The spill dirtied private and federal land along the waterway, but no drinking water sources were affected, Suess said. About 37,000 gallons of oil have been recovered so far, he said, and a crew of about 60 workers were averaging 100 yards of cleanup per day, though snow and single-digit temperatures have complicated the response.
“It’s going to take some time,” Suess told the AP. “Obviously there will be some component of the cleanup that will go toward spring.”
The incident stirred up fears among opponents of the Dakota Access pipeline about what could happen if project developer Energy Transfer Partners builds a segment of pipe under a Missouri River reservoir that provides drinking water to the Standing Rock Indian Reservation.
The spill occurred about a two and a half-hour drive west from Cannon Ball, where members of the Standing Rock Sioux and other Native American tribes, as well as environmental activists from around the country, have camped out since April in an ongoing demonstration against the Dakota Access pipeline. Opponents of the $3.8 billion project, many of whom call themselves “water protectors,” argue that the pipeline will pollute Standing Rock’s water supplies and damage burial grounds and other sacred lands. Energy Transfer Partners has said that leak detection equipment and the pipeline’s thick steel walls would prevent a major accident.
Earlier this month, the Army Corps of Engineers denied Energy Transfer Partners an easement that would have allowed the company to drill under the reservoir. The 1,172-mile pipeline is nearly complete, but the Army Corps said it will weigh alternate routes.
The Belle Fourche Pipeline, owned by Wyoming-based True Companies, was immediately shut down after a local landowner reported the spill to regulators on Dec. 5, company spokeswoman Wendy Owen told the AP. Electronic monitoring equipment failed to detect the leak, according to Owen, who said the pipeline may have ruptured when the hillside slumped.
“That is our number one theory, but nothing is definitive,” she said. “We have several working theories and the investigation is ongoing.”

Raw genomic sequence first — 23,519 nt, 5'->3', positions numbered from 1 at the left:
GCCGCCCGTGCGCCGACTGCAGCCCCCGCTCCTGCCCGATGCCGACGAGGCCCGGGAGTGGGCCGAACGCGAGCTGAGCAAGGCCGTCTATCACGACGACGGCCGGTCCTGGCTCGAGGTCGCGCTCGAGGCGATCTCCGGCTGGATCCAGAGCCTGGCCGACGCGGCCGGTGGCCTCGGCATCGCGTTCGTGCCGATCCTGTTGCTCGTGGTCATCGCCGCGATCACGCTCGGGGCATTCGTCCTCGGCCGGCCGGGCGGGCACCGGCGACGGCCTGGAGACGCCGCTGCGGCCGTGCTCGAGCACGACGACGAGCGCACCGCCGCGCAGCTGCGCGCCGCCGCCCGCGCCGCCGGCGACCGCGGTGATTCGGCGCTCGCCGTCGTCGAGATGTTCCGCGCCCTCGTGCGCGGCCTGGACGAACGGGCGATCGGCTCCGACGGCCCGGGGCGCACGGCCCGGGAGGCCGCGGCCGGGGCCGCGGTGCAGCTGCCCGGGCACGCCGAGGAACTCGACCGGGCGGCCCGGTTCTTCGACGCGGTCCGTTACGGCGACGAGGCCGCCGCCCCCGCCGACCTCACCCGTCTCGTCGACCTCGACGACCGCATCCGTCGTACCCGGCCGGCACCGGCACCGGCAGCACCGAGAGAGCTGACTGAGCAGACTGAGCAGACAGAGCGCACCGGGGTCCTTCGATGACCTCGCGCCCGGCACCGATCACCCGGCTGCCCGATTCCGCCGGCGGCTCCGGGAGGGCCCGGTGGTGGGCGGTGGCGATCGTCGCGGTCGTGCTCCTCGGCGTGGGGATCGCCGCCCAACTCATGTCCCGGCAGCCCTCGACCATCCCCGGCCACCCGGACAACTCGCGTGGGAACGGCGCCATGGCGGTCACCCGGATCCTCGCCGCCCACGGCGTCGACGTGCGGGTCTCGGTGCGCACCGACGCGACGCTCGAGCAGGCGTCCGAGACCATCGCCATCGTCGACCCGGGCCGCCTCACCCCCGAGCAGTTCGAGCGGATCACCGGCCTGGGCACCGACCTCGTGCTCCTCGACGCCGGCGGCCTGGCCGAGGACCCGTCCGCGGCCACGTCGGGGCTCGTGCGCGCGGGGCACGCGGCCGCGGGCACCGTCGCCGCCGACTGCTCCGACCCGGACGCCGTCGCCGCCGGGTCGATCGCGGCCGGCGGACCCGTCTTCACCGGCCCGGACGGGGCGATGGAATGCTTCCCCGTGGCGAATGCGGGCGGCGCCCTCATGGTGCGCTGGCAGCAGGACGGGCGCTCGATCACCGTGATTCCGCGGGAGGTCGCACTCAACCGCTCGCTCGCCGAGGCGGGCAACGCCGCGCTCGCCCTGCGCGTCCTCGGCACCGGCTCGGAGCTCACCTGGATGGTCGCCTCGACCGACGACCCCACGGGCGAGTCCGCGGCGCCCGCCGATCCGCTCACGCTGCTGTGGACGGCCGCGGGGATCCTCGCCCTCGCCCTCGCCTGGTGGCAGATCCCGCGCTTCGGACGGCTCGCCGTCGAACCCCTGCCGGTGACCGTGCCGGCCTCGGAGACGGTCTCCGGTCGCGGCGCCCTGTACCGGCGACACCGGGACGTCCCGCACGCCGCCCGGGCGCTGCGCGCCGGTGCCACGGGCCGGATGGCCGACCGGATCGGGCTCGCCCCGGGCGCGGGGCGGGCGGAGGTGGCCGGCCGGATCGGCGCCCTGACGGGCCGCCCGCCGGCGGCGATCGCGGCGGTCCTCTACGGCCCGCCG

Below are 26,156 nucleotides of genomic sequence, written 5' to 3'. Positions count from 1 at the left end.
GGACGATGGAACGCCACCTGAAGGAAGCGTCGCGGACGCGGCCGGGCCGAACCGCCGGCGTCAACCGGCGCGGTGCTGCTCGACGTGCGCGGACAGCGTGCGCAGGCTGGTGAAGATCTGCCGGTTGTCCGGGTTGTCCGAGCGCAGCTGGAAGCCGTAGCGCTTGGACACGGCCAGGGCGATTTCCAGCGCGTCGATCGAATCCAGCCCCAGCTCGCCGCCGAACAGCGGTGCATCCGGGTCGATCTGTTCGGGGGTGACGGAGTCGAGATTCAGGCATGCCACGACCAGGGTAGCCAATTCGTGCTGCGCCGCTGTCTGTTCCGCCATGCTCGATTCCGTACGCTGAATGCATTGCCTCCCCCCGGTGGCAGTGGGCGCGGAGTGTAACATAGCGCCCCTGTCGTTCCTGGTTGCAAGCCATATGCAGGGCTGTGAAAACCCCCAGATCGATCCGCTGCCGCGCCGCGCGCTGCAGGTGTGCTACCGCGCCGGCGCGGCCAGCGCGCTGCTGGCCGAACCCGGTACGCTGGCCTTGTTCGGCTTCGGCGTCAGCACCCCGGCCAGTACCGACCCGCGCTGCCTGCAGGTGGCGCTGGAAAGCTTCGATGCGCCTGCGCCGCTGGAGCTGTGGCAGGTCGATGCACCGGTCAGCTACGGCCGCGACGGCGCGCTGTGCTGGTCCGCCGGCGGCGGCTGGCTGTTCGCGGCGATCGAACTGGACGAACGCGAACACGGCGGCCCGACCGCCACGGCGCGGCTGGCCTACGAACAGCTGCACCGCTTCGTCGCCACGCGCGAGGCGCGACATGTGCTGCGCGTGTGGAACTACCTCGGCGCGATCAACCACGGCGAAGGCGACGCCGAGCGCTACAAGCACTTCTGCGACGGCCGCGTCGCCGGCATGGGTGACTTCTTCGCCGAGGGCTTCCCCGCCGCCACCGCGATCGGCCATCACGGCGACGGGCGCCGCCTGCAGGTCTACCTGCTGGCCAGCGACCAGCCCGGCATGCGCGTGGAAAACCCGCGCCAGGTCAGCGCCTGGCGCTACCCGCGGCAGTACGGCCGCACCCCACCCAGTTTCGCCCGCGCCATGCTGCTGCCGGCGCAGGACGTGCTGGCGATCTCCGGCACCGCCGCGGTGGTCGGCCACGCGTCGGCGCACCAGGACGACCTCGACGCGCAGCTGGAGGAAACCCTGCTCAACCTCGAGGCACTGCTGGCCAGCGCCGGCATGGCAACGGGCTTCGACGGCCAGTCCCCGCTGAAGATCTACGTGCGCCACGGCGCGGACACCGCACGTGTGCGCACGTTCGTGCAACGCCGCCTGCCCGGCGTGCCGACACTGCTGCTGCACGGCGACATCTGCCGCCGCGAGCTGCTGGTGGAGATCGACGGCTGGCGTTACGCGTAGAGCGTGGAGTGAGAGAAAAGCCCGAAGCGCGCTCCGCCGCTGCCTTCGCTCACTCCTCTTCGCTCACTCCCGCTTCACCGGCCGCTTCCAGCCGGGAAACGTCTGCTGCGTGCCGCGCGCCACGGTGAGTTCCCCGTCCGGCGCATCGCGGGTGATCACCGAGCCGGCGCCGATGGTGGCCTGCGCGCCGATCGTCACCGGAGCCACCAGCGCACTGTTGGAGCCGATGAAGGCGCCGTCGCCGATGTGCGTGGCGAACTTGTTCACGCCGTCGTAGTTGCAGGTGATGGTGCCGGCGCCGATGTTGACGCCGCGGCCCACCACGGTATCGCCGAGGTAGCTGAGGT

Built in the 1980s, the pipeline is six inches in diameter and transports about 1,000 barrels of oil daily, Suess told Forum News Service.
The Dakota Access pipeline is 30 inches in diameter and could transport more than 500,000 barrels of oil daily.
Shortly after the leak was discovered, a labor group in the region with members working on the Dakota Access pipeline criticized True Companies for what it called a track record of accidents.
“Our members take pride in their work, and we won’t just stand by and allow an irresponsible pipeline operator to harm North Dakota’s natural resources or damage reputation of our industry,” Evan Whiteford, a spokesman for the Laborers District Council of Minnesota and North Dakota, told Forum News Service. “We think it’s time for state officials to step in and force the True organization to clean up its act.”
True Companies has a history of oil spills in the region, reporting three dozen spills totaling 320,000 gallons of oil since 2006, according to the AP. Federal pipeline regulators have hit True Companies with 19 enforcement actions since 2004, resulting in nearly $400,000 in penalties, the AP reported.
The Poplar Pipeline, operated by a True Companies subsidiary, leaked about 30,000 gallons of crude oil into the Yellowstone River in eastern Montana in 2015, prompting a town to shut down its drinking water service to 6,000 residents, the Casper Star Tribune reported. Belle Fourche Pipeline Co., also part of the True Companies family, has reported 10 oil spills since 2011, totaling nearly 5,000 barrels and resulting in more than $2 million in property damage, Reuters reported.
A representative from True Companies did not immediately respond to a request for comment.
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